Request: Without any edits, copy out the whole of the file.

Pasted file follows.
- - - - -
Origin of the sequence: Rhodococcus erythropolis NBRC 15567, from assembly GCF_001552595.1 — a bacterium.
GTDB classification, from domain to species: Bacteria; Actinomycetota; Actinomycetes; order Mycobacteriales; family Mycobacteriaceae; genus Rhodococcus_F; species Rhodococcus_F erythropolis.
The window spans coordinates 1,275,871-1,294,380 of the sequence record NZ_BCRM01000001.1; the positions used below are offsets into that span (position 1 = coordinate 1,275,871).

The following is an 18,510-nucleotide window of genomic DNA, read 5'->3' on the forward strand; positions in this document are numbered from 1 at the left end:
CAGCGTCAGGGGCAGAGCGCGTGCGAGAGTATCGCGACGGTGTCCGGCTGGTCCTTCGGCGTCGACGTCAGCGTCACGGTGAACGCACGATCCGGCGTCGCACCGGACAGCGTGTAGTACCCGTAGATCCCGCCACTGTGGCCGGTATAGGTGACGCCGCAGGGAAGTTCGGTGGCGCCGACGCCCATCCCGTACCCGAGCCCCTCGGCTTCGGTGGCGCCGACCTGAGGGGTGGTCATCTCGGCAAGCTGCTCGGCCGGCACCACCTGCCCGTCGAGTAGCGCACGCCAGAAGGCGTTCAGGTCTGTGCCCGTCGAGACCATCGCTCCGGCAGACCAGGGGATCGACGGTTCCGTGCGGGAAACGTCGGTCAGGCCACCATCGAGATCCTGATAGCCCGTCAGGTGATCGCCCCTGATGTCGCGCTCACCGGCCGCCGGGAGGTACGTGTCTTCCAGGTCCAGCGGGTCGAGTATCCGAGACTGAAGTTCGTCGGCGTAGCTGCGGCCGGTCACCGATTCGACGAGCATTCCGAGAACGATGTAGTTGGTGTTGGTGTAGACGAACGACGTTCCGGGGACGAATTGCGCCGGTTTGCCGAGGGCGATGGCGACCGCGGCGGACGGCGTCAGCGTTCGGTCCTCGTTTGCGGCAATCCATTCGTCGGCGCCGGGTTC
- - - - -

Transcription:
Origin of the sequence: Rhodococcus erythropolis NBRC 15567, from assembly GCF_001552595.1 — a bacterium.
GTDB classification, from domain to species: Bacteria; Actinomycetota; Actinomycetes; order Mycobacteriales; family Mycobacteriaceae; genus Rhodococcus_F; species Rhodococcus_F erythropolis.
The window spans coordinates 1,275,871-1,294,380 of the sequence record NZ_BCRM01000001.1; the positions used below are offsets into that span (position 1 = coordinate 1,275,871).

The following is an 18,510-nucleotide window of genomic DNA, read 5'->3' on the forward strand; positions in this document are numbered from 1 at the left end:
CAGCGTCAGGGGCAGAGCGCGTGCGAGAGTATCGCGACGGTGTCCGGCTGGTCCTTCGGCGTCGACGTCAGCGTCACGGTGAACGCACGATCCGGCGTCGCACCGGACAGCGTGTAGTACCCGTAGATCCCGCCACTGTGGCCGGTATAGGTGACGCCGCAGGGAAGTTCGGTGGCGCCGACGCCCATCCCGTACCCGAGCCCCTCGGCTTCGGTGGCGCCGACCTGAGGGGTGGTCATCTCGGCAAGCTGCTCGGCCGGCACCACCTGCCCGTCGAGTAGCGCACGCCAGAAGGCGTTCAGGTCTGTGCCCGTCGAGACCATCGCTCCGGCAGACCAGGGGATCGACGGTTCCGTGCGGGAAACGTCGGTCAGGCCACCATCGAGATCCTGATAGCCCGTCAGGTGATCGCCCCTGATGTCGCGCTCACCGGCCGCCGGGAGGTACGTGTCTTCCAGGTCCAGCGGGTCGAGTATCCGAGACTGAAGTTCGTCGGCGTAGCTGCGGCCGGTCACCGATTCGACGAGCATTCCGAGAACGATGTAGTTGGTGTTGGTGTAGACGAACGACGTTCCGGGGACGAATTGCGCCGGTTTGCCGAGGGCGATGGCGACCGCGGCGGACGGCGTCAGCGTTCGGTCCTCGTTTGCGGCAATCCATTCGTCGGCGCCGGGTTC